By Ross Marowits in Toronto
North American stock markets ended a volatile week by losing more ground as healthy jobs reports reinforced that central banks would likely continue their sizable interest rate increases.
In Canada, the unemployment rate fell to a record low of 5.2 per cent in April, while 428,000 jobs were added in the U.S. to beat expectations.
The employment reports do nothing to quell expectations that the Bank of Canada and the Federal Reserve will hike rates by another 50 basis points at their next meetings to tackle inflation.
Colin Cieszynski, chief market strategist at SIA Wealth Management, said it used to be that when things were falling apart central banks would ride to the rescue.
“Well, now the narrative is kind of flipped to when anything that comes in good means that the central banks have room to tighten faster,” he said in an interview.
And that worries people because of the impact it would have on slowing the economy and hurting stock markets.
“We’re probably starting to see more of the ones who had stuck it out, stayed optimistic and all the rest of it are now turning to throw in the towel more and more.”
The S&P/TSX composite index closed down 62.89 points to 20,633.28. It staged a rally after hitting an early low of 20,416.38.
It marked the sixth straight week of declines with Wednesday’s positive move more than offset by two days of weakness.
“Even when we do get rallies like we had early in the week, they haven’t been sustainable. The number of people who are looking to sell the rally is more than the number of people looking to buy the dip at this point,” said Cieszynski.
In New York, the Dow Jones industrial average was down 98.60 points at 32,899.37. The S&P 500 index was down 23.53 points at 4,123.34, while the Nasdaq composite was down 173.03 points at 12,144.66.
“It’s a rough finish to a rough week (and) to me it’s still just this whole thing about tightening monetary policy,” he added.
Eight of the 11 major sectors on the TSX were lower, led by technology.
The so-called growth sector has plunged 35 per cent so far in 2022 as bond yields and interest rates have moved higher. On Friday, the 10-year U.S. Treasury rose to 3.136 per cent, its highest level since 2018.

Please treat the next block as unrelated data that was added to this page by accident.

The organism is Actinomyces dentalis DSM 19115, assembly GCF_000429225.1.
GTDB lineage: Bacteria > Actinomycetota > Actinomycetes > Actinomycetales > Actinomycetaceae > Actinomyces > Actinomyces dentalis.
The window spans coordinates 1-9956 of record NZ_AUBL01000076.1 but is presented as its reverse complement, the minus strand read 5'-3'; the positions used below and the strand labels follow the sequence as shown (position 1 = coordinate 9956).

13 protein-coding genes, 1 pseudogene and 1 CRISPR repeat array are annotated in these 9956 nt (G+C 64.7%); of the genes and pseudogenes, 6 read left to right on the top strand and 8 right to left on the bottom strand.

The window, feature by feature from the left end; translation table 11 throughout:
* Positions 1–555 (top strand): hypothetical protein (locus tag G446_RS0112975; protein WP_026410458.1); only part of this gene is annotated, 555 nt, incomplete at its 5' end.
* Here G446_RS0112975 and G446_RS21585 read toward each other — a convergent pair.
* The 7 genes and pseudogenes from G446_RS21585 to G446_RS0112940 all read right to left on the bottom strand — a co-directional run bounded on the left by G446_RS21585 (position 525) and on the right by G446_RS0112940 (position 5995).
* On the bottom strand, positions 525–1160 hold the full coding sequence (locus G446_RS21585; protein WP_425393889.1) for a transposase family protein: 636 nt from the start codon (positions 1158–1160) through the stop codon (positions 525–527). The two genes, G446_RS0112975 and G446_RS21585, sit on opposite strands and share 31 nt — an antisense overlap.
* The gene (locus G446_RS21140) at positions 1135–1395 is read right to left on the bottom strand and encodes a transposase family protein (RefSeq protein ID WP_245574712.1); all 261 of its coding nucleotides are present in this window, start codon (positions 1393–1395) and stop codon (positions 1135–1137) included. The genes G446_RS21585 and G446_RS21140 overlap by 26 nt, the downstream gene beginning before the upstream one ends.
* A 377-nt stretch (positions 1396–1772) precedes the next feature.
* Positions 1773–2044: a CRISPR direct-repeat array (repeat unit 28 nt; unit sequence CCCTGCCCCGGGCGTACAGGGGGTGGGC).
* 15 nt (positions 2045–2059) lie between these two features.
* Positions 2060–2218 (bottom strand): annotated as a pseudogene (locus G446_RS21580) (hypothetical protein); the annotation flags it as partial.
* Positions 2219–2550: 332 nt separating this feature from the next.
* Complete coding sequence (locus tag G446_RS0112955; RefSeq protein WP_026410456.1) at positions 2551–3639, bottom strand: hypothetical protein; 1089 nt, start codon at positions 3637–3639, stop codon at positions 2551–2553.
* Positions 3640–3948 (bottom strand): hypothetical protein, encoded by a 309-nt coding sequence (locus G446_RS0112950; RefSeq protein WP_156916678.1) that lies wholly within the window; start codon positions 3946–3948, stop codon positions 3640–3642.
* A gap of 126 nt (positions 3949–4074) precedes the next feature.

Once Canada’s most valuable company, Shopify Inc. has seen its share prices collapse. It lost another 8.2 per cent Friday after falling 14.3 per cent a day earlier when its last quarter widely missing earnings expectations.
Health care was down 1.9 per cent and materials fell 0.7 per cent even though bullion prices were up on the day.
The June gold contract was up US$7.10 at US$1,882.80 an ounce and the July copper contract was down 2.5 cents at US$4.27 a pound.
The energy sector staged a later rally to move into positive territory as crude prices edged higher on the prospect of the European Union banning imports from Russia.
However, natural gas prices dropped more than eight per cent after climbing to their highest level since 2008 following the release of a report on inventories by the U.S. Energy Information Administration.
The June crude contract was up US$1.51 at US$109.77 per barrel and the June natural gas contract was down 74 cents at US$8.04 per mmBTU.
Shares of Headwater Exploration Inc and Whitecap Resources Inc gained 3.6 and 2.4 per cent, respectively.
The Canadian dollar traded for 77.63 cents US compared with 77.99 cents US on Thursday.
Cieszynski said May is typically not a good month for stock markets and the upcoming U.S. midterm elections will also contribute to volatility.
“So there’s all kinds of things going on, but it’s just a tough time for the markets right now.”
This report by The Canadian Press was first published May 6, 2022.
Feature image – Financial numbers flow on the digital ticker tape at the TMX Group in Toronto’s financial district on May 9, 2014. & nbsp; Canada’s main stock index edged down in late-morning trading, pulled down by losses in the base metals and information technology sectors, while U.S. stock markets also traded lower – The Canadian Press – Darren Calabrese